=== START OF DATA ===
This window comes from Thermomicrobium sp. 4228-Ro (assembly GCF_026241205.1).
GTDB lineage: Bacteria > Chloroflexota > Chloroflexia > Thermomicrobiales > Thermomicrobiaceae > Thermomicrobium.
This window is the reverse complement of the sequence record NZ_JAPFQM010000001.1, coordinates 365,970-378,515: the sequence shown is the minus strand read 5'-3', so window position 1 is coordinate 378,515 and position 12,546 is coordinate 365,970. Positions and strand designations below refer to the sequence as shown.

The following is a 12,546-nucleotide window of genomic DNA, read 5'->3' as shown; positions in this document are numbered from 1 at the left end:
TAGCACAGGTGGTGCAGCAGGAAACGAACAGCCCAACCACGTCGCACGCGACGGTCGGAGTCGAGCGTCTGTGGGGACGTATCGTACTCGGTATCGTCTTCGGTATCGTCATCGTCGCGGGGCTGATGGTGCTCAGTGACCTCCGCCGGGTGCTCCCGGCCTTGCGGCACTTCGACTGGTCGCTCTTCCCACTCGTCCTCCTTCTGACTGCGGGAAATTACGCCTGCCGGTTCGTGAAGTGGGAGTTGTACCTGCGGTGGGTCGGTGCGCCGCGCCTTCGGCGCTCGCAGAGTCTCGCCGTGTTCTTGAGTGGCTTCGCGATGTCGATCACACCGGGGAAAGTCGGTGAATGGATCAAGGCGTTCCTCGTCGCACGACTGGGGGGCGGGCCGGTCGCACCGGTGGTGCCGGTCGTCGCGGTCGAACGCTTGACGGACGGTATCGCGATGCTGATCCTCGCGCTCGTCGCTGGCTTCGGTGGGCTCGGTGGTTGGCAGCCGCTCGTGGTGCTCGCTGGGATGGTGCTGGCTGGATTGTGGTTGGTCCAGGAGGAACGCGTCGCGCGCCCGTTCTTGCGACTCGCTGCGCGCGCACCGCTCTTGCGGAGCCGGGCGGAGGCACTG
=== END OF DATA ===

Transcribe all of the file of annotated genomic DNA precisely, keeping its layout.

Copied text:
This window comes from Thermomicrobium sp. 4228-Ro (assembly GCF_026241205.1).
GTDB lineage: Bacteria > Chloroflexota > Chloroflexia > Thermomicrobiales > Thermomicrobiaceae > Thermomicrobium.
This window is the reverse complement of the sequence record NZ_JAPFQM010000001.1, coordinates 365,970-378,515: the sequence shown is the minus strand read 5'-3', so window position 1 is coordinate 378,515 and position 12,546 is coordinate 365,970. Positions and strand designations below refer to the sequence as shown.

The following is a 12,546-nucleotide window of genomic DNA, read 5'->3' as shown; positions in this document are numbered from 1 at the left end:
TAGCACAGGTGGTGCAGCAGGAAACGAACAGCCCAACCACGTCGCACGCGACGGTCGGAGTCGAGCGTCTGTGGGGACGTATCGTACTCGGTATCGTCTTCGGTATCGTCATCGTCGCGGGGCTGATGGTGCTCAGTGACCTCCGCCGGGTGCTCCCGGCCTTGCGGCACTTCGACTGGTCGCTCTTCCCACTCGTCCTCCTTCTGACTGCGGGAAATTACGCCTGCCGGTTCGTGAAGTGGGAGTTGTACCTGCGGTGGGTCGGTGCGCCGCGCCTTCGGCGCTCGCAGAGTCTCGCCGTGTTCTTGAGTGGCTTCGCGATGTCGATCACACCGGGGAAAGTCGGTGAATGGATCAAGGCGTTCCTCGTCGCACGACTGGGGGGCGGGCCGGTCGCACCGGTGGTGCCGGTCGTCGCGGTCGAACGCTTGACGGACGGTATCGCGATGCTGATCCTCGCGCTCGTCGCTGGCTTCGGTGGGCTCGGTGGTTGGCAGCCGCTCGTGGTGCTCGCTGGGATGGTGCTGGCTGGATTGTGGTTGGTCCAGGAGGAACGCGTCGCGCGCCCGTTCTTGCGACTCGCTGCGCGCGCACCGCTCTTGCGGAGCCGGGCGGAGGCACTG